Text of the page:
Maominn Or Macklemin.—Is this name known to any of the readers of the Celtic Magazine? The latter I find to have been the early form of spelling the name. This is proved by receipts which have come into my possession. Tradition relates that the first of the name emigrated from the South-West Highlands of Scotland, via Ireland, in 1746, he having to leave the country for the part ho took in the Rebellion of that year. Any one who can throw any light on the origin of the name will confer a great favour upon Macminn.
[The original name of "Macklemin," may possibly have been the equivalent for "MacClymont." We have met with several names in Canada last year, which were spelt phonetically, the parties when they arrived being, in many cases, quite unable to spell their own names, and those who had occasion to take down their names on their arrival on the other side of the Atlantic made the best they could of them. Macklemin is almost identical in sound with the Gaelic form of MacClymont; or perhaps of MacLamond.—Ed. CM.]
Leabhab Comunn Nam Fior Ghaidheal.—We are glad to learn from Mr Maclntyre North that he is progressing with this valuable work. Sending him a third list of subscribers, the other day, which reached us in consequence of the advertisement of the work in the Celtic. Magazine, he writes—"I wish the others sent me as many orders as you, but they seem all to come through you, I suppose from all the better classes reading your Magazine .... half the plates are printed, but the type being special, it will take longer than I expected; and the printer will not promise the work until the end of April. So that the subscription list will be continued open until the end of March, unless the number printed is subscribed for before that time. The work has grown vastly upon me. I received many suggestions for additional plates which I have been obliged to decline, but even then, instead of the fiftynine plates promised in my prospectus, I cannot do with less than seventy, and instead of eight chapters of letterpress in one volume, I shall have seventeen or eighteen in two volumes—without reckoning the Introduction and Appendix." Those wishing to secure copies should send us their names without delay, as it will be almost impossible to procure a copy of the work at a reasonable price after the subscription list is closed. It is quite clear Mr North intends to keep more than good faith with his patrons, by so very much extending the work beyond what he originally promised. The issue is to Ik; strictly limited, and the plates are to be rubbed out so Hoon as the subscribed number is thrown off. Among the names sent through us are Lachlan Macdonald of Skaebost; John H. Dixon, Inveran; Rev. T. Grant, Rosslvn ; The Chisholm; Evan C. Sutherland-Walker of Skibo; Bailie Kenneth Macdonald; ExBailie Noble; H. Munro Mackenzie, Whitehaven •, Mrs Drummond, Palace Gate, Kensington: Geo. C. J. Tomlinson, London; B. Homer-Dixon, Toronto; Kenneth Mackenzie, Bristol; Principal Grant, Kingston University; Kenneth Gollan, New Zealand: Kenneth D. Macrae, South Australia: Frederick D. Macrae, do.; Messrs Truhner & Co., London; John Menzies & Co., Edinburgh; D. Wyllie & Son, Aberdeen; Colin Chisholm; R. Mackenzie, London; Alex. M. M. Macrae, Glenoze; John Fraser, Ceylon; James Munro, J.P., Australia; Kenneth R. Mackenzie, Cape Breton; N. Macdonald of Dunach; Duncan Cameron. Kinloch-Rannoch; N. B. Mackenzie. Fort-William; Donald A. Cameron, J.P., New Zealand; Alex. Joseph Macrae, X. S. Wales; Duncan Macrae, J.P., do.; Colonel Ross of Cromarty; Lientenant Craigie Halkett, 78th Highlanders; the late Councillor James H. Mackenzie, Ac. &c. A few of these gentlemen, as also ourselves, have ordered as many as four copies. We shall he glad to receive additional names up to the 31st of March when the list will be closed.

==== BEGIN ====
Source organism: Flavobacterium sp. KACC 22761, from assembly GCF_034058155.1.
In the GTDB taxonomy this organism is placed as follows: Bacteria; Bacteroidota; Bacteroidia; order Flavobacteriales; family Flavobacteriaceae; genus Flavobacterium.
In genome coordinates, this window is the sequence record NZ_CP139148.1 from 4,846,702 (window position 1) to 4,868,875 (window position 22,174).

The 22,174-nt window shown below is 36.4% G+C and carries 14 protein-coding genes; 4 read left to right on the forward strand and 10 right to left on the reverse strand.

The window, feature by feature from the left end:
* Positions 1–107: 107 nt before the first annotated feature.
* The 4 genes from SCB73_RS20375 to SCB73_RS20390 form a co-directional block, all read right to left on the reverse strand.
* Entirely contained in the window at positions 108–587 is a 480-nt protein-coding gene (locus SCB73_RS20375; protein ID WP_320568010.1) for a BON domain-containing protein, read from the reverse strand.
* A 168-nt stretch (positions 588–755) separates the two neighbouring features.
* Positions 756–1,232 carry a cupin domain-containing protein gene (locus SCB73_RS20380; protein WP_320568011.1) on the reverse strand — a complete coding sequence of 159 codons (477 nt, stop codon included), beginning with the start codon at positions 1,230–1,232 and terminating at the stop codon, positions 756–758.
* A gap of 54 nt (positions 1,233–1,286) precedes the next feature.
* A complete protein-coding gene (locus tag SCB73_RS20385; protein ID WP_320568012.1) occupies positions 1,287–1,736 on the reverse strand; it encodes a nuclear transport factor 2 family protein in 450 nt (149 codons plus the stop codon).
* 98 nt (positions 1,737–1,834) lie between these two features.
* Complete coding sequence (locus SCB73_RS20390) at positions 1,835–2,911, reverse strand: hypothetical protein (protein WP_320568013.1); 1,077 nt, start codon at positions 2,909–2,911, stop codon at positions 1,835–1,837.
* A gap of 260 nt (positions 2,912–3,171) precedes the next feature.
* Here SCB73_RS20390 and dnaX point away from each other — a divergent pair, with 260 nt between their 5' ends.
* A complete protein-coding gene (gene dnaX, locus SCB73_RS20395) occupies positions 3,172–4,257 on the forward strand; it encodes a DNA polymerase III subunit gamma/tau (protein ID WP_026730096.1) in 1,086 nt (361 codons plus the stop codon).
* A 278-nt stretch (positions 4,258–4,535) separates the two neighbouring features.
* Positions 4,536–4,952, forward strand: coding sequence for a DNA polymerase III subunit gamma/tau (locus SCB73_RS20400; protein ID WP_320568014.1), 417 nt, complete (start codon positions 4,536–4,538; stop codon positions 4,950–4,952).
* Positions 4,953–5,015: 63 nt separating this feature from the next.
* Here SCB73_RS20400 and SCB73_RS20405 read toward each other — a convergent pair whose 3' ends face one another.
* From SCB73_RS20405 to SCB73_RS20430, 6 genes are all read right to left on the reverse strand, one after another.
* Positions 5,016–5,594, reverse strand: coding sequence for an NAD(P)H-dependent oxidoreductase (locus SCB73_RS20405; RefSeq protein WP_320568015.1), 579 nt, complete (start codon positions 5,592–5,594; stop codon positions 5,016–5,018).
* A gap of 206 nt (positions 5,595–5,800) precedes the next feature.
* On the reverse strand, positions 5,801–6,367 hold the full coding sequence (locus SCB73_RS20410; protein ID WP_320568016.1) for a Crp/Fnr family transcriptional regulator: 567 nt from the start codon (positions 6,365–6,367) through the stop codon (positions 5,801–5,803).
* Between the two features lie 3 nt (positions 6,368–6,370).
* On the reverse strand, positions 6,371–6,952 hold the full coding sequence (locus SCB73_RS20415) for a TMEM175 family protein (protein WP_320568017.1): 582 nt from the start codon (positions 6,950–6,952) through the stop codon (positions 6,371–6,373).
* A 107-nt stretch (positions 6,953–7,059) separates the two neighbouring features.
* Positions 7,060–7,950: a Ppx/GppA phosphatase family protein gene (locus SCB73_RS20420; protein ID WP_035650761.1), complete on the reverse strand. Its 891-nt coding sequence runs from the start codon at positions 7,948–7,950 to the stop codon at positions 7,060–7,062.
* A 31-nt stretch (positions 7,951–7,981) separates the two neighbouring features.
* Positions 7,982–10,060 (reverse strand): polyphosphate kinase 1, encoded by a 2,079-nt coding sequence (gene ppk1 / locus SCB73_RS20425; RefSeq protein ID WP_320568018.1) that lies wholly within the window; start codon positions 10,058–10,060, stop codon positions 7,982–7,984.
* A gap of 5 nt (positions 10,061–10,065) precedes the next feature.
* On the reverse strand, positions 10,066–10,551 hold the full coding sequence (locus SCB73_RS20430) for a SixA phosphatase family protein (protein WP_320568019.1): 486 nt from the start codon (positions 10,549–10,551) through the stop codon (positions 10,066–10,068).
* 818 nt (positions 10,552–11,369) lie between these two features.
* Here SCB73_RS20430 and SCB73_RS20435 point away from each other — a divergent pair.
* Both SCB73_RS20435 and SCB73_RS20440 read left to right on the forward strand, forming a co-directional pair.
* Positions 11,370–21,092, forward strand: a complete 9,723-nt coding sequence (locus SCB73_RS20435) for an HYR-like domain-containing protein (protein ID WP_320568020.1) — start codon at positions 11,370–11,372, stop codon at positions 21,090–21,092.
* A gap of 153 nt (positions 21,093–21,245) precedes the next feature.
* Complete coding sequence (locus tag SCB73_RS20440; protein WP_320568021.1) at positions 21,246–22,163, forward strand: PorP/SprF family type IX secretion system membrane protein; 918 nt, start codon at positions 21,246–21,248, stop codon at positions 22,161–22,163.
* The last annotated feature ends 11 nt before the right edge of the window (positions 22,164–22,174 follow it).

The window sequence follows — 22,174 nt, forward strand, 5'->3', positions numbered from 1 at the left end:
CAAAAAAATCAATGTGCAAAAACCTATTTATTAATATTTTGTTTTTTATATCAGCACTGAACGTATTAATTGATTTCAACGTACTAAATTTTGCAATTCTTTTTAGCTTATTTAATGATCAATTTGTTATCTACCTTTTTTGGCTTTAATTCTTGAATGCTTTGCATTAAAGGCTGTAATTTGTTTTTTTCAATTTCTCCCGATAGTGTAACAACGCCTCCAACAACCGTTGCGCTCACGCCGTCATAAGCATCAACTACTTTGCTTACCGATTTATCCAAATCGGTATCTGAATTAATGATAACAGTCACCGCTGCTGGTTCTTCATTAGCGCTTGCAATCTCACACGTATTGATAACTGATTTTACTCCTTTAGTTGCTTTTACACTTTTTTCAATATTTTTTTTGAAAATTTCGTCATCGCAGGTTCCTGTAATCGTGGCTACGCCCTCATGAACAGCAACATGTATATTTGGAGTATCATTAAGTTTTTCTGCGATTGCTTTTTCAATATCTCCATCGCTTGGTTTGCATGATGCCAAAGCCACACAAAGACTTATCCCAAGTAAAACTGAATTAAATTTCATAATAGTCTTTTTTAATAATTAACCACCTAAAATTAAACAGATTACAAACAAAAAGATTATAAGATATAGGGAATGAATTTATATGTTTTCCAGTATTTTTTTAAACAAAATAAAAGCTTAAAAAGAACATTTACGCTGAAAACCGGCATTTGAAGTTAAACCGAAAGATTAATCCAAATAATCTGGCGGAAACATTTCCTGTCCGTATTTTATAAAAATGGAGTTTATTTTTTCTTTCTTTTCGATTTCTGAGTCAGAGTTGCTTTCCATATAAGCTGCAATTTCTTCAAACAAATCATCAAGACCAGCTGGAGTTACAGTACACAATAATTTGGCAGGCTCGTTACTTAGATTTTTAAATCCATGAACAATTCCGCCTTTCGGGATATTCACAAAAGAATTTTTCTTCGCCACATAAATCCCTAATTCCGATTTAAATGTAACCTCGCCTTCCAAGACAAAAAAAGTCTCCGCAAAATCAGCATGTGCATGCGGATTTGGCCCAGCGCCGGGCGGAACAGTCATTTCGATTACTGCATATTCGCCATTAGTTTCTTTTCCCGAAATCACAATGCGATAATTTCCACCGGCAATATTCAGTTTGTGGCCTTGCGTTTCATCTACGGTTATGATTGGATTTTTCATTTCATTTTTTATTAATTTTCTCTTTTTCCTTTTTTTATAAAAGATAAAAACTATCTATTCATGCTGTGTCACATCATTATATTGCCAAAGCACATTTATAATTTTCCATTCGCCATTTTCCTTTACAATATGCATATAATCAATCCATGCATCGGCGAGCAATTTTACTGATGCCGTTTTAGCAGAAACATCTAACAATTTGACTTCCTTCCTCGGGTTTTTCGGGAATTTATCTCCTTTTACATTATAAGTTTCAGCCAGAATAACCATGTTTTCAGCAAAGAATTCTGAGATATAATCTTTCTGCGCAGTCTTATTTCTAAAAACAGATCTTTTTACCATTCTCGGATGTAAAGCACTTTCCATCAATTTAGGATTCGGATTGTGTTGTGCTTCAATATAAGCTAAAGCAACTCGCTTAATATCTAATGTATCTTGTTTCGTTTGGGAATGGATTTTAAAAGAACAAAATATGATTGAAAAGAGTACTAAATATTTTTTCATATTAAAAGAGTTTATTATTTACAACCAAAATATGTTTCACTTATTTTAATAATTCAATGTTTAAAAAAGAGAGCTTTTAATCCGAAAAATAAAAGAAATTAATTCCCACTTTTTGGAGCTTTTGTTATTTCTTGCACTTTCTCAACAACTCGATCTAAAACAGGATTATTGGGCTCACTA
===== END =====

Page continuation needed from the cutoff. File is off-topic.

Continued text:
REGIMENTAL TARTANS.—A large and influental committee of the Gaelic Society is organising a public meeting to bo held in Inverness on Fridav, 4th March, toJprotesVagainst the abolition of Regimental Tartans—Wm. Mackay, hon. secretary, Convener."